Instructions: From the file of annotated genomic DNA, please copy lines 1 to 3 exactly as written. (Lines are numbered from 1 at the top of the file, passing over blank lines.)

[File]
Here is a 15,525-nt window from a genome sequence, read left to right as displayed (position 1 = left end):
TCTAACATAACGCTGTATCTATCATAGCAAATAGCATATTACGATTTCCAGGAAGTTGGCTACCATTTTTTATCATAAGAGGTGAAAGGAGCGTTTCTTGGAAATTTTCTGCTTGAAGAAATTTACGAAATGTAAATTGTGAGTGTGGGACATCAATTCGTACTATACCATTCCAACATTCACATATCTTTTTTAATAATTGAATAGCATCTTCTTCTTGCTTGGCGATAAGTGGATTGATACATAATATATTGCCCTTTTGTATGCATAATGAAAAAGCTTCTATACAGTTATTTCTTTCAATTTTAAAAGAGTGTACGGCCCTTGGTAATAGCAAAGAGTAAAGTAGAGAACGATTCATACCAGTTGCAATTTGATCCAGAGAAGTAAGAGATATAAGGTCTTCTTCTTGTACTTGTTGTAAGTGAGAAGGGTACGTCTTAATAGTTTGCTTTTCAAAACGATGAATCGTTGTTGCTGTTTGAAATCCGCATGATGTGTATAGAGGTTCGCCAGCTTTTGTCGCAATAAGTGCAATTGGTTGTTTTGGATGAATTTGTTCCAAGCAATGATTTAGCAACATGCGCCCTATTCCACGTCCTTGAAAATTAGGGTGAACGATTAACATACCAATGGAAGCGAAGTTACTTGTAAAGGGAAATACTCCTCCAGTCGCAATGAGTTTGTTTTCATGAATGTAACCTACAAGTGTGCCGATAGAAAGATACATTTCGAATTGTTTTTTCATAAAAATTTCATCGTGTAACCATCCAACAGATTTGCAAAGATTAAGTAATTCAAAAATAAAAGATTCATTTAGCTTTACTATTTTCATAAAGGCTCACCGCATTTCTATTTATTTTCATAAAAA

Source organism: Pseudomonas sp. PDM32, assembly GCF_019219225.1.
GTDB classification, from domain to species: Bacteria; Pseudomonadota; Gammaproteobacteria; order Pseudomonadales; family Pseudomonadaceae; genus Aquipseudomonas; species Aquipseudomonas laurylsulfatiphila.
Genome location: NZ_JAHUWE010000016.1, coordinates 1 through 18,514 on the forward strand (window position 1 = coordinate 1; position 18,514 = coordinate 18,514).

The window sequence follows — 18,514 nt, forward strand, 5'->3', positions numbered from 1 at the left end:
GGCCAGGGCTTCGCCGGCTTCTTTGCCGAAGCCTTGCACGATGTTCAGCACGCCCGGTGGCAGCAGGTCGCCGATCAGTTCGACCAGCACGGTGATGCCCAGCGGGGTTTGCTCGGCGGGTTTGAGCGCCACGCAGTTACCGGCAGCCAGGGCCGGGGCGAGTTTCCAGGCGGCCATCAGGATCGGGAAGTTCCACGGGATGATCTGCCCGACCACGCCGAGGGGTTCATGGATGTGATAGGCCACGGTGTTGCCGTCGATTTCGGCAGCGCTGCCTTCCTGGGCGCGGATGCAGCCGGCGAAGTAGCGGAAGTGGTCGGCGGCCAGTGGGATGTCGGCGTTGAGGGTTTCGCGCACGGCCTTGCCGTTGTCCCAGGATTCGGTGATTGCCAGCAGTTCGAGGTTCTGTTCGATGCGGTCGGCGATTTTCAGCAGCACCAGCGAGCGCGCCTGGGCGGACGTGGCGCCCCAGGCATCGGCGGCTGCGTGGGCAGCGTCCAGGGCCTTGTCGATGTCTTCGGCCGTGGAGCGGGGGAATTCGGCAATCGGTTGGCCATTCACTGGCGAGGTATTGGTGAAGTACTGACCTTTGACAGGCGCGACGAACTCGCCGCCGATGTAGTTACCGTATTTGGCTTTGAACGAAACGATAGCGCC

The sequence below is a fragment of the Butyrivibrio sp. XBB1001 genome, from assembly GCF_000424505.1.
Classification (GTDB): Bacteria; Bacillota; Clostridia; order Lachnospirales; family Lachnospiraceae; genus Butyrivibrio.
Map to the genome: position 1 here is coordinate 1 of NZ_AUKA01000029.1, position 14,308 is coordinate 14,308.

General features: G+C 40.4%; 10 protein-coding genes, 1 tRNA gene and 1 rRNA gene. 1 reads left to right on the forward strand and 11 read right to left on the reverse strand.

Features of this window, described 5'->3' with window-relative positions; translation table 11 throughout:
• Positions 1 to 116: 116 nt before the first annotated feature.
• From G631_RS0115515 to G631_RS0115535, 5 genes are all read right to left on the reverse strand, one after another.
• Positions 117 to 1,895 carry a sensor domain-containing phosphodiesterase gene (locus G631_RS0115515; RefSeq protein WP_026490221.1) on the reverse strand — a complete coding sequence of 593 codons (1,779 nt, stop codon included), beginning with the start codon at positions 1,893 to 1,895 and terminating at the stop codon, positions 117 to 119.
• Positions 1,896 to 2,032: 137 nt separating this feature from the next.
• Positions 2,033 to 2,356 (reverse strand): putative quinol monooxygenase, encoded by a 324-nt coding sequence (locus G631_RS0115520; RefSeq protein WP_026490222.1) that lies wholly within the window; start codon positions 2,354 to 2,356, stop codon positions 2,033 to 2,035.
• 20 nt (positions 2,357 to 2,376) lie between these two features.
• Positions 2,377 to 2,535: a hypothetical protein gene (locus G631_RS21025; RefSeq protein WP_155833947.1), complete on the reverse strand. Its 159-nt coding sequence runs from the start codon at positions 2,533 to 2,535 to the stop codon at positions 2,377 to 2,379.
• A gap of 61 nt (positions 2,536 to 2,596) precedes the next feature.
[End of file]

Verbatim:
Here is a 15,525-nt window from a genome sequence, read left to right as displayed (position 1 = left end):
TCTAACATAACGCTGTATCTATCATAGCAAATAGCATATTACGATTTCCAGGAAGTTGGCTACCATTTTTTATCATAAGAGGTGAAAGGAGCGTTTCTTGGAAATTTTCTGCTTGAAGAAATTTACGAAATGTAAATTGTGAGTGTGGGACATCAATTCGTACTATACCATTCCAACATTCACATATCTTTTTTAATAATTGAATAGCATCTTCTTCTTGCTTGGCGATAAGTGGATTGATACATAATATATTGCCCTTTTGTATGCATAATGAAAAAGCTTCTATACAGTTATTTCTTTCAATTTTAAAAGAGTGTACGGCCCTTGGTAATAGCAAAGAGTAAAGTAGAGAACGATTCATACCAGTTGCAATTTGATCCAGAGAAGTAAGAGATATAAGGTCTTCTTCTTGTACTTGTTGTAAGTGAGAAGGGTACGTCTTAATAGTTTGCTTTTCAAAACGATGAATCGTTGTTGCTGTTTGAAATCCGCATGATGTGTATAGAGGTTCGCCAGCTTTTGTCGCAATAAGTGCAATTGGTTGTTTTGGATGAATTTGTTCCAAGCAATGATTTAGCAACATGCGCCCTATTCCACGTCCTTGAAAATTAGGGTGAACGATTAACATACCAATGGAAGCGAAGTTACTTGTAAAGGGAAATACTCCTCCAGTCGCAATGAGTTTGTTTTCATGAATGTAACCTACAAGTGTGCCGATAGAAAGATACATTTCGAATTGTTTTTTCATAAAAATTTCATCGTGTAACCATCCAACAGATTTGCAAAGATTAAGTAATTCAAAAATAAAAGATTCATTTAGCTTTACTATTTTCATAAAGGCTCACCGCATTTCTATTTATTTTCATAAAAA

Source organism: Pseudomonas sp. PDM32, assembly GCF_019219225.1.